The North American Pocket Lurcher is a breed of dog that first found fame at the New York rat pits run by Christopher "Kit" Burns prior to the closing of his establishment in 1870.
Unlike most breeds of dogs, the origins of the North American Pocket Lurcher are well established, as the first two dogs were given to the famous side show celebrity midget General Tom Thumb (born Charles Sherwood Stratton) in 1844, after the diminutive performer for P.T. Barnum was attacked by a poodle owned by Queen Victotoria, shortly after his presentation to the Queen by Barnum.
Thumb, who stood barely three feet tall, managed to fend of the poodle with his walking stick, but the Queen was understandably mortified and offered Thumb a pair of puppies from an accidental mating between one of her Italian Greyhounds and one of her Jack Russell's.
Rushing in to close the deal, P.T. Barnum said he and Thumb would be honored to take care of the dogs, who would be treated like royalty -- or at least as best as America could provide.
This, of course, later turned into a bit of a joke as the pups, when grown, were used for ratting, first in the damp basement of Barnum's famous American Museum on Ann Street, and then later at Kit Burns' rat pits at "Sportsman's Hall" located at 273 Water Street, just five blocks away.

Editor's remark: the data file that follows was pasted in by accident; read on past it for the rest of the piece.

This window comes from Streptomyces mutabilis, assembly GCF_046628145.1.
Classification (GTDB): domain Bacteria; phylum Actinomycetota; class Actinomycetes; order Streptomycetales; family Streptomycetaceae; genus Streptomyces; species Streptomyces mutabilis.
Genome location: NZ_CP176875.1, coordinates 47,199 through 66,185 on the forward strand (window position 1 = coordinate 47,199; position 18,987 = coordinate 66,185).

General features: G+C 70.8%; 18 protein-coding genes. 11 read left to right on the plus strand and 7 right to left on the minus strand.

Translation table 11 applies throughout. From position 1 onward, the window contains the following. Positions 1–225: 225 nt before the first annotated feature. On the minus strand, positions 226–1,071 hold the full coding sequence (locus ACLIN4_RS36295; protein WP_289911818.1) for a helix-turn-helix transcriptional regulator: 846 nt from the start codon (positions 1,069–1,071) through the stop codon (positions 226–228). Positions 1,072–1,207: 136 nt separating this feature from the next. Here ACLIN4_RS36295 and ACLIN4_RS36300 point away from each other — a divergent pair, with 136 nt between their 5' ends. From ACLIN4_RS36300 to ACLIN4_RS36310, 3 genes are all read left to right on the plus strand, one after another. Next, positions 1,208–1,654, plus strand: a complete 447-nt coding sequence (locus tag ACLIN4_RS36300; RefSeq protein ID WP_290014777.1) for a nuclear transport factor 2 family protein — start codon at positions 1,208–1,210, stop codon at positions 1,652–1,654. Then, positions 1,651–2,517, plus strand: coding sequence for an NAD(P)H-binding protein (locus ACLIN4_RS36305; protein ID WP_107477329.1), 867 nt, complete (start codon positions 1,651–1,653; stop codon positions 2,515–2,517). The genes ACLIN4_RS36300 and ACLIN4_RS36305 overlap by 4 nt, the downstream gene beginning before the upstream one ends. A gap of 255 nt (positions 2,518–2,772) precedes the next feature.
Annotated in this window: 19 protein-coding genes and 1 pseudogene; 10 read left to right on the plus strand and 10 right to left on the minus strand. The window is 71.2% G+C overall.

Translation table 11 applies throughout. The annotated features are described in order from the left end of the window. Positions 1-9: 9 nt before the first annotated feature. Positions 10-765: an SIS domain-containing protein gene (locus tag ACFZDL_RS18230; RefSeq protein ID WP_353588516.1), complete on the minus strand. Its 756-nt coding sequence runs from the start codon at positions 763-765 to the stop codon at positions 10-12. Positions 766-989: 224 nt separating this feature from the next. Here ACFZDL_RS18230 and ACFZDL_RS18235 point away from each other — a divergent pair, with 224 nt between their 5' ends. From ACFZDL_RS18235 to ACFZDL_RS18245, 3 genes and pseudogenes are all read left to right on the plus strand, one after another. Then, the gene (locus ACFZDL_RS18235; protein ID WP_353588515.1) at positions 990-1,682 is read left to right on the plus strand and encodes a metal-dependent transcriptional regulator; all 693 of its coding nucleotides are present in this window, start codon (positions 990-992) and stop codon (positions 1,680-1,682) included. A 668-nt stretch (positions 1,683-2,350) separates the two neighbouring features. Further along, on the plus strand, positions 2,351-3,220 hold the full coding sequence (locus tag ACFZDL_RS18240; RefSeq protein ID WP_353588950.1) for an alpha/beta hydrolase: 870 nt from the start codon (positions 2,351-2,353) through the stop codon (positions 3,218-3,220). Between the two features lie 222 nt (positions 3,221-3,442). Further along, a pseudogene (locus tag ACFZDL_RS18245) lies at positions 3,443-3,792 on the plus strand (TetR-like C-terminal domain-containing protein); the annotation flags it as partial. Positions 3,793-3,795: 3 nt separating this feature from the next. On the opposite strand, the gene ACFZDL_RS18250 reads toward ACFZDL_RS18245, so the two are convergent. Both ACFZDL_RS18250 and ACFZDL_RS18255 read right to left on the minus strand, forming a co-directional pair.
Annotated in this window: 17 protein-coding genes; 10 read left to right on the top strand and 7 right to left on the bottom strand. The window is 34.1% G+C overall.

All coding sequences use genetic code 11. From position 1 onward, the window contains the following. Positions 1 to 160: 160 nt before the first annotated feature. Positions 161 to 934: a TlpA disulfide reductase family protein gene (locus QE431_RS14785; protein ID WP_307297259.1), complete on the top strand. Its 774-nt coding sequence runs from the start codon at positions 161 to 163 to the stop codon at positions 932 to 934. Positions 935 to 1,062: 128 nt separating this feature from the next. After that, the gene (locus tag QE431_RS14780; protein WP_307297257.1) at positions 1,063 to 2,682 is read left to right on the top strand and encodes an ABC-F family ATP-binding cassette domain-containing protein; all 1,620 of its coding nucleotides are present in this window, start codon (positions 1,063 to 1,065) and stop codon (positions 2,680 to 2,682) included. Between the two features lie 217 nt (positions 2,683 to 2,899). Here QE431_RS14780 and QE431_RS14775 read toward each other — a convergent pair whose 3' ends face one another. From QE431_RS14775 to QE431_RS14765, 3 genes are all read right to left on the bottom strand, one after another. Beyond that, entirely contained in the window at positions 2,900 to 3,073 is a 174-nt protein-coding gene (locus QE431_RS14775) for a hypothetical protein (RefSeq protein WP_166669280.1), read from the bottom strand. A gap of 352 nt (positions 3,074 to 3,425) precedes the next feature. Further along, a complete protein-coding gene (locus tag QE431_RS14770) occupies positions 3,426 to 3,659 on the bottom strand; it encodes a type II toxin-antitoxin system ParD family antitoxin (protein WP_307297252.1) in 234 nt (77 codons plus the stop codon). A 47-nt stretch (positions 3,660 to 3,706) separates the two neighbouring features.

Thumb would enter Burns' Sportsman's Hall with four or five dogs on a leash, often drunk from a single tall beer, his boasts and bets backed up not only by the intense ratting prowess of his dogs (ratting dogs competed against each other based on weight classes), but by the brooding presence of the 7-foot-ll inch giant "Colonel" Routh Goshen who often accompanied him on his ratting runs.
P.T. Barnum's American Museum burned to the ground in 1865, and Kit Burns' rat pits closed in 1870.
General Tom Thumb died in 1883, and the five remaining dogs he owned at the time of his death were dispersed to friends, most of whom did not keep up the line. One dog reportedly went to Goshen, and another to Anna Swan the "Quaker Giantess", while the three remaining dogs went to Kit Burns' son-in-law Richard Toner, known as "Dick the Rat" for his willingness to bite the head off a live rat for a small fee.